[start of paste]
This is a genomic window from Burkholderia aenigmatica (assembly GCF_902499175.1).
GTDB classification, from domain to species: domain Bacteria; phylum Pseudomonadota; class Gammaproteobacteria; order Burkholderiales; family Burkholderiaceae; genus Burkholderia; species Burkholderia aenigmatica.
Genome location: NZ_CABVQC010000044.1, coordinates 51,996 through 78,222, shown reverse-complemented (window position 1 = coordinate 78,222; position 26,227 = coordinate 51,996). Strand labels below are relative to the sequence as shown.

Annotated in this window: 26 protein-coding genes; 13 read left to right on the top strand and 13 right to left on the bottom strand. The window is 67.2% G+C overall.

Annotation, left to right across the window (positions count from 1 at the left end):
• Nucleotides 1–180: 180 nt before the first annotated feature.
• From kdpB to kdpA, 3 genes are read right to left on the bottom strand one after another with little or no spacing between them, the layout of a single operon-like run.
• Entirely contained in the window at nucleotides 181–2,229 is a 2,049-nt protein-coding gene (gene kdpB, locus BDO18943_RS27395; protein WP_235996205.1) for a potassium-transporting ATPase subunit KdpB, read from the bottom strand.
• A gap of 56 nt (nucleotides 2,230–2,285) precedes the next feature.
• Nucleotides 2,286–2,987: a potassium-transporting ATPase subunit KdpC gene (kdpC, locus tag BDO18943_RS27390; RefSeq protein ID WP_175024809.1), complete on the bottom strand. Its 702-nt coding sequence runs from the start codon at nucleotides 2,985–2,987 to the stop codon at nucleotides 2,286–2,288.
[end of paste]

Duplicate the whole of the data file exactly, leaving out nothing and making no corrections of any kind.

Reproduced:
This is a genomic window from Burkholderia aenigmatica (assembly GCF_902499175.1).
GTDB classification, from domain to species: domain Bacteria; phylum Pseudomonadota; class Gammaproteobacteria; order Burkholderiales; family Burkholderiaceae; genus Burkholderia; species Burkholderia aenigmatica.
Genome location: NZ_CABVQC010000044.1, coordinates 51,996 through 78,222, shown reverse-complemented (window position 1 = coordinate 78,222; position 26,227 = coordinate 51,996). Strand labels below are relative to the sequence as shown.

Annotated in this window: 26 protein-coding genes; 13 read left to right on the top strand and 13 right to left on the bottom strand. The window is 67.2% G+C overall.

Annotation, left to right across the window (positions count from 1 at the left end):
• Nucleotides 1–180: 180 nt before the first annotated feature.
• From kdpB to kdpA, 3 genes are read right to left on the bottom strand one after another with little or no spacing between them, the layout of a single operon-like run.
• Entirely contained in the window at nucleotides 181–2,229 is a 2,049-nt protein-coding gene (gene kdpB, locus BDO18943_RS27395; protein WP_235996205.1) for a potassium-transporting ATPase subunit KdpB, read from the bottom strand.
• A gap of 56 nt (nucleotides 2,230–2,285) precedes the next feature.
• Nucleotides 2,286–2,987: a potassium-transporting ATPase subunit KdpC gene (kdpC, locus tag BDO18943_RS27390; RefSeq protein ID WP_175024809.1), complete on the bottom strand. Its 702-nt coding sequence runs from the start codon at nucleotides 2,985–2,987 to the stop codon at nucleotides 2,286–2,288.